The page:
When you worry about your health, what does that mean to you? Do you immediately think of hospitals and emergency rooms? Or of eating well and getting plenty of exercise?
Would you ever consider building a girls-only toilet in your school as a vital part of maintaining good health? Or having to study in a school building that is falling down around you? Yet these are real concerns for millions of children around the world.
Health can describe many aspects of life that you might not immediately consider to be a part of your overall health. While most of our projects are not primarily considered to be “health” projects, most of them do touch on one or more wide-ranging facets of health in some way.
These can range from having access to safe, sanitary toilet facilities and clean water, to providing nutritional school lunches for preschoolers, to ensuring schoolchildren continue to have a safe environment where they can attend classes.
One of the most direct threats to children’s health comes from water-borne diseases carried by unclean water and/or caught from unhygienic sanitation facilities or practices. These can greatly affect those unlucky enough to lack access to safe sanitation, often leading to serious illness or even death. To remedy this, we’ve helped our partner KAKO to build more than 150 toilets, therefore bringing safe sanitation facilities to more than 1200 people in rural Cambodian communities.
Another childhood factor that can affect someone for the rest of their lives is a lack of sufficient nutrition. Even if children receive enough food, they still might be lacking balanced nutritional value from the food that they eat. This has a much larger indirect effect as the biggest risk factors for disease are malnutrition and diet, to the point where malnutrition has caused a significant public health problem in every country in the world.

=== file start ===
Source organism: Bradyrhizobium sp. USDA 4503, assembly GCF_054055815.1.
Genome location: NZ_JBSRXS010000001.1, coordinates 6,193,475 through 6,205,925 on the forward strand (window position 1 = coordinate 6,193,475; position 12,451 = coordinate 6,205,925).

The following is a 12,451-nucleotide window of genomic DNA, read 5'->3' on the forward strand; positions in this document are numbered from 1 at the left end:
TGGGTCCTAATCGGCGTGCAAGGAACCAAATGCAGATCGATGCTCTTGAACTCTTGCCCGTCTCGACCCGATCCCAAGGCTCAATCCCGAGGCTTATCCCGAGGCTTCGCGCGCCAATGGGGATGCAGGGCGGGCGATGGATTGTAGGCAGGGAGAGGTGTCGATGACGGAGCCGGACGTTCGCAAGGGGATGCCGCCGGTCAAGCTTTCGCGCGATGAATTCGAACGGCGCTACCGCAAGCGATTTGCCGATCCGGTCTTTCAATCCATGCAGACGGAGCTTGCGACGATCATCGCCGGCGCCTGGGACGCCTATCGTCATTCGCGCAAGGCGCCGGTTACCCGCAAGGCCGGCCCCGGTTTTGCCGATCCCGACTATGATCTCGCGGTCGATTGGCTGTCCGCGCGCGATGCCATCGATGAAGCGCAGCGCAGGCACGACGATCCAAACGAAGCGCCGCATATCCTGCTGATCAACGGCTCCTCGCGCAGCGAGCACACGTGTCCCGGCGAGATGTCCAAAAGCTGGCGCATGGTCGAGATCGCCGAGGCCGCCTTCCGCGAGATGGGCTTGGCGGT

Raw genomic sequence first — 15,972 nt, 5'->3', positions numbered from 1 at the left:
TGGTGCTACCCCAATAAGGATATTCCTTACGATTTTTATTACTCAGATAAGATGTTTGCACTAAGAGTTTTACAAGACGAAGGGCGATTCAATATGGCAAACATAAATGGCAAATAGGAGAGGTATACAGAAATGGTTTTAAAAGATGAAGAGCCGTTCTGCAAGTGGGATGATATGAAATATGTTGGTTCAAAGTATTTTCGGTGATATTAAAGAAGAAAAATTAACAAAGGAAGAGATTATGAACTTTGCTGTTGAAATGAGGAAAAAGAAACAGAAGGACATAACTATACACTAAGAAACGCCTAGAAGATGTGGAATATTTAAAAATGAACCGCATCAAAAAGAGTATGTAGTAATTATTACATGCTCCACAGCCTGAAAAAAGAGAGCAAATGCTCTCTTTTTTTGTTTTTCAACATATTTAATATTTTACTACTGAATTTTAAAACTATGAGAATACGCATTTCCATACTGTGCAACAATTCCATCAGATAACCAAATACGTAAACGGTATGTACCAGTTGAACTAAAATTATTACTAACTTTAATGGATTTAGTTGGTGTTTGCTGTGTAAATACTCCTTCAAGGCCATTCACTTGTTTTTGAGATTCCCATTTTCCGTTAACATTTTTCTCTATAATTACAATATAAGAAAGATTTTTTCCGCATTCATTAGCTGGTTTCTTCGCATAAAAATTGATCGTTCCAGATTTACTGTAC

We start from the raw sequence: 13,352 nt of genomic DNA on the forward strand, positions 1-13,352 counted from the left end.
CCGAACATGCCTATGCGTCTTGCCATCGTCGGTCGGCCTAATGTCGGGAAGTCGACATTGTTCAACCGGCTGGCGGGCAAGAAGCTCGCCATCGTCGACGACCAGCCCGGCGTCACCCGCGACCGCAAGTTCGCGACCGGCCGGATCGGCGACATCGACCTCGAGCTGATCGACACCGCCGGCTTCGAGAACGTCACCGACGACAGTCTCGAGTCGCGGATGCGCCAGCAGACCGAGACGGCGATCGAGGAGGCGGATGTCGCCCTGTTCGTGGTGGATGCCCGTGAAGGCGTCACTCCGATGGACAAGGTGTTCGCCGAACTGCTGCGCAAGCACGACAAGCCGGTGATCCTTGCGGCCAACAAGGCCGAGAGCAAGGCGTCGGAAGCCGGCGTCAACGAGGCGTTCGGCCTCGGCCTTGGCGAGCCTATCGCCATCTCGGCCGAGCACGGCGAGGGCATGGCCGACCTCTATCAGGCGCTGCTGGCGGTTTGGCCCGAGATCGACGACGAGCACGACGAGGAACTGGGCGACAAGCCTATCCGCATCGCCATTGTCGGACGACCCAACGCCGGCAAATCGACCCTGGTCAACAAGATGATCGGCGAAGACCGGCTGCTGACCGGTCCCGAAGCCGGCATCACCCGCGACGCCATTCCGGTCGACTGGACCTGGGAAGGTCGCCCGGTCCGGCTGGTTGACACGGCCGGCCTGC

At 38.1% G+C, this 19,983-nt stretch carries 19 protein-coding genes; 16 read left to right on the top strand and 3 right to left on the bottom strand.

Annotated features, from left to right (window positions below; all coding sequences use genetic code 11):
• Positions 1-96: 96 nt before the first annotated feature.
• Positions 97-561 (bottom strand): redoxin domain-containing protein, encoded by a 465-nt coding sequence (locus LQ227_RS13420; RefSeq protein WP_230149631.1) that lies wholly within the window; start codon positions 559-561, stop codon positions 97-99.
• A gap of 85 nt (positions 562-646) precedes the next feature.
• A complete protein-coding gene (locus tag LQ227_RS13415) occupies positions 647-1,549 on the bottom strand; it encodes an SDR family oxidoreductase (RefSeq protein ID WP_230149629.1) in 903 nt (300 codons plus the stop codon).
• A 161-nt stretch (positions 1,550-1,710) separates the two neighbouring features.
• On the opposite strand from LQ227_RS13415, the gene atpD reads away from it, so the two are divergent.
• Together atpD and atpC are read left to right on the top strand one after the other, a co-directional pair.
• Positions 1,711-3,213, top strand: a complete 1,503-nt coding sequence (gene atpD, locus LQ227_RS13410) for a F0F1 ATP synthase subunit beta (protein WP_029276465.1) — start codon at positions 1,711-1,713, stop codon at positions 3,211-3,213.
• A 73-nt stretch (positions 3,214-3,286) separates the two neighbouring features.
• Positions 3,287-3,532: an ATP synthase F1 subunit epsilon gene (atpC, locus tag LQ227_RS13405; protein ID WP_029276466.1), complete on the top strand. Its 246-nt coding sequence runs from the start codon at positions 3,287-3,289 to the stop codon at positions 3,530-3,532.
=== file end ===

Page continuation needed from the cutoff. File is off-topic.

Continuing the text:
One of the ways we support adequate childhood nutrition is by supporting our partner orgnaisation KAKO’s preschools, which provide daily soy milk and fruit as snacks and added nutrients for their students. Another simple but invaluable example is Baan Pha Lai school where we support school lunches for the kindergartners, who otherwise would not be able to eat lunch.
How does your environment affect your health? A slippery staircase can cause injuries, as can a wooden building full of splinters that also happens to have a leaking roof. Tomato Village Learning Center needed their staircase fixed before any of the students slipped and seriously injured themselves on it, so we found a sponsor to support the construction costs.
It was the entire school building itself at Kone Myint Thar Yor school that needed replaced, but now the students have a safe, healthy environment where they no longer get sick from a leaky roof during the rainy season.
While few of the projects we support deal with health and healthcare directly, most of them do indirectly contribute to the improved health of members of impoverished communities. The effect is even greater since we often provide better nutrition and health for children, which benefits them for the rest of their lives.
Sometimes all it takes is a small fix to have huge results.